The multiple dramatic rewrites of Hamlet have become a fundamental place for Lenz’s theatrical research, thanks to the long and deep artistic experience with ‘sensible’ actors that began more than ten years ago. Following the shows at the Rocca dei Rossi di San Secondo (2010), at Reggia di Colorno (2011), and at the Teatro Farnese in Parma (2012), Hamlet, directed by Maria Federica Maestri and Francesco Pititto, takes yet another theatrical form, transposing the work’s monumental artistry in a new synthesis of powerful emotional density. Lenz’s Hamlets are listed on MIT’s website, Global Shakespeares – MIT – Massachusetts Institute of Technology.

The protagonist of this new tragic portrayal of human existence is Barbara Voghera, a sensible actress and an historic protagonist of the various editions of Hamlet since 1999. She’s therefore no longer an interpreter of the work, but holds a body of painful poetry and imperfect beauty, capable of incarnating Shakespearian words in an exponential oscillation between losing and finding reason.

In this new Hamlet Solo, dramatic devices are explicated, revealing Hamlet’s orphan nature and his absolute and inevitable scenic and existential solitude; cutting a breathless swath through the text, the actress implodes within the other characters, the only ‘living’ instrument in a score of spectres. The dialogues between Horatio, the Queen, the Father’s Ghost, Guild and Rose, the Actors, the Undertakers, and King Claudius become reshaped into the only possible heroic duel, that between the actor and himself.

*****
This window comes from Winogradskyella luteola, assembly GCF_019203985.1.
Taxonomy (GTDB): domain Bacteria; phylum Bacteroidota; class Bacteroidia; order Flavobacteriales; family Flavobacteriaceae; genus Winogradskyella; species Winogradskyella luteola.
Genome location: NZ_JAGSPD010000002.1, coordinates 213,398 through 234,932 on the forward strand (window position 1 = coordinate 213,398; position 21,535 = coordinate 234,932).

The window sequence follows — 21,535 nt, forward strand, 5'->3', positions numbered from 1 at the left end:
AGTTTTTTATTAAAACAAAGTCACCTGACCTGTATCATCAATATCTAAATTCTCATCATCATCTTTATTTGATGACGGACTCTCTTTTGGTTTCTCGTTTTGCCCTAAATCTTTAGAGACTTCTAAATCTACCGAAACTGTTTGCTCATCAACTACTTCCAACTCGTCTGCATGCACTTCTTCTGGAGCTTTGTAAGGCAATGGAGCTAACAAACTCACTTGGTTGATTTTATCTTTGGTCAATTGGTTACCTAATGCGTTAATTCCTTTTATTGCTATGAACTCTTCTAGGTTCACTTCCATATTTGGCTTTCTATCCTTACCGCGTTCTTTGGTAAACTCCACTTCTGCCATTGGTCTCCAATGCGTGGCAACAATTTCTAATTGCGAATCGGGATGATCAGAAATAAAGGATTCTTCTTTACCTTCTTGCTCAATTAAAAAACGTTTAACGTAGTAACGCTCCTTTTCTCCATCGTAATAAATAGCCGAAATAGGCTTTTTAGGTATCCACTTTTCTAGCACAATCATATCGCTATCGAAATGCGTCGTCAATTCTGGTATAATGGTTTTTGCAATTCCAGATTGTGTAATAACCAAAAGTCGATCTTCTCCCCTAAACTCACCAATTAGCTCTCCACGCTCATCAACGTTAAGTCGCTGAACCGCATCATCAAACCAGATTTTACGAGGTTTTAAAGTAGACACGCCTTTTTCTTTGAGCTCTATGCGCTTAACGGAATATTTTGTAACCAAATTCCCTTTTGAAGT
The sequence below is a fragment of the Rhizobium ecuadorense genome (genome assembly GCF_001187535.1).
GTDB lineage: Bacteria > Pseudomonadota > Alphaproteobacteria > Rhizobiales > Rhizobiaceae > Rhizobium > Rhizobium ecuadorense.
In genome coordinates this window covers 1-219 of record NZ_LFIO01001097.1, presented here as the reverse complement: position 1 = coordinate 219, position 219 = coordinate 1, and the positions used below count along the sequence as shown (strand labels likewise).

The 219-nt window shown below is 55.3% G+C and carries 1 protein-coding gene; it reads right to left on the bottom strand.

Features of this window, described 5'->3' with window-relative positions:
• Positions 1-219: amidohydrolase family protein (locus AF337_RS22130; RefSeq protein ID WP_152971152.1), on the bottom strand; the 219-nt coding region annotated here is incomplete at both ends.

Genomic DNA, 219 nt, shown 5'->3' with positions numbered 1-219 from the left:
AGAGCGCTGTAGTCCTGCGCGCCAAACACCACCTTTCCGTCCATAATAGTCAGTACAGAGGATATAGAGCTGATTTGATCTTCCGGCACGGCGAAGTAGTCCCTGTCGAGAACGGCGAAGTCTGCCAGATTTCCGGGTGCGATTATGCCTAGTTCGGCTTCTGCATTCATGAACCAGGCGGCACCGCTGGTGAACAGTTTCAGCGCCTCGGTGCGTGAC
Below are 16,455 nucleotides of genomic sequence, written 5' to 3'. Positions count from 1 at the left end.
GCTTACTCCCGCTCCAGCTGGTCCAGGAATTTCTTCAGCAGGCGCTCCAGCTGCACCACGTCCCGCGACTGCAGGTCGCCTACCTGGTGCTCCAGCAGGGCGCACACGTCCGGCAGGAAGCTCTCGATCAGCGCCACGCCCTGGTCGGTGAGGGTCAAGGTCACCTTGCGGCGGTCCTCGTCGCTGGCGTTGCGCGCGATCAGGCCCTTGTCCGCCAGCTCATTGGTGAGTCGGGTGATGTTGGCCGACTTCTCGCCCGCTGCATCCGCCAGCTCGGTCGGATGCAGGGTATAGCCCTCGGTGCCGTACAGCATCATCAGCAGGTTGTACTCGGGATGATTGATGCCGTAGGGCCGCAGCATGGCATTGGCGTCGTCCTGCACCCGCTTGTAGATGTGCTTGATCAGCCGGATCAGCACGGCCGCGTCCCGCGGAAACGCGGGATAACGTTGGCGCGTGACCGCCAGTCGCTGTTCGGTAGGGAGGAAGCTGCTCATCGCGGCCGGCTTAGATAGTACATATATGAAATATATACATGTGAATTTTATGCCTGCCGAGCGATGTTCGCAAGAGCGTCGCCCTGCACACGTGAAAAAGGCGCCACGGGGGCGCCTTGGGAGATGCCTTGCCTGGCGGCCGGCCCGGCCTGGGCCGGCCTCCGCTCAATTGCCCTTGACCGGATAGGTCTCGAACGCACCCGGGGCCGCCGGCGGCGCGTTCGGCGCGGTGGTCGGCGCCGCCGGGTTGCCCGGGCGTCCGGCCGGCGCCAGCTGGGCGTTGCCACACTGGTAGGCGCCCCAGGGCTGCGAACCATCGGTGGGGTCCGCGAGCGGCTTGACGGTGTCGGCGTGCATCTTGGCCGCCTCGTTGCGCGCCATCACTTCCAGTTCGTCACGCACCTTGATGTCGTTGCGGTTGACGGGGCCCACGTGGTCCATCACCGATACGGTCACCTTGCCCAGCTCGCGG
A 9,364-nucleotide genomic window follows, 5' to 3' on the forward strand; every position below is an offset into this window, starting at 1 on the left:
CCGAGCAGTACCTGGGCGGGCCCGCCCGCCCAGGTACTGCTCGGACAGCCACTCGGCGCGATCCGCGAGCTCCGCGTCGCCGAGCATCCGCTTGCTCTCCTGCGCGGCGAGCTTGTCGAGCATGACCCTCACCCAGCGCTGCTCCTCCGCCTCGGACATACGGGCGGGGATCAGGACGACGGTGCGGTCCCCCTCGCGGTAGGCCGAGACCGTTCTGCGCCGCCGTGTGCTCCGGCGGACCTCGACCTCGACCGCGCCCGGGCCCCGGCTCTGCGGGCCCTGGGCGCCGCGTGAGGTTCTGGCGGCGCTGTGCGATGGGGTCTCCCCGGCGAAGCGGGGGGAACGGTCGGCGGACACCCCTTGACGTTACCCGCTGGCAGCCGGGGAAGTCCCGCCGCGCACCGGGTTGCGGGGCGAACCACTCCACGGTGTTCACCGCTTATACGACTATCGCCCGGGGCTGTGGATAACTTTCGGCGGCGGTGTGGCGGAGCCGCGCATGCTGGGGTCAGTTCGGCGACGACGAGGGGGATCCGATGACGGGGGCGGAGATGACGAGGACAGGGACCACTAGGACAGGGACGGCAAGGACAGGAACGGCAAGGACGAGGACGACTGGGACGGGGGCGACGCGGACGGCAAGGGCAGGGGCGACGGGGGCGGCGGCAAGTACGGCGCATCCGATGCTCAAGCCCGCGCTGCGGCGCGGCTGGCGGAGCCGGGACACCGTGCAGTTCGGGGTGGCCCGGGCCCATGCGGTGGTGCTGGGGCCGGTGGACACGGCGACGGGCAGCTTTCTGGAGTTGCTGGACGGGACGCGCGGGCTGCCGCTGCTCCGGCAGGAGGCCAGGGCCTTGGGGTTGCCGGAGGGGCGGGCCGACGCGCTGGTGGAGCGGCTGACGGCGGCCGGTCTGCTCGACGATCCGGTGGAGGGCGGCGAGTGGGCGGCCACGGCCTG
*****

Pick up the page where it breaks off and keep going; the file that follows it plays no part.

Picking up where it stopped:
Biographic notes upon Barbara Voghera
She was born in 1973, in Parma, affected by Down Syndrome. At the age of 23, she began to follow dance lessons, where she learned movement techniques. Since 1997 she attends theatrical workshops for people with intellectual disabilities, directed by Lenz (Pratiche di Teatro Sociale).
In 1999 she began her professional career by taking on the protagonist’s role in Ham-let, a show which was held at the most important festivals and theatrical exhibitions, among which were the Festival del Teatro d’Europa del Piccolo Teatro di Milano.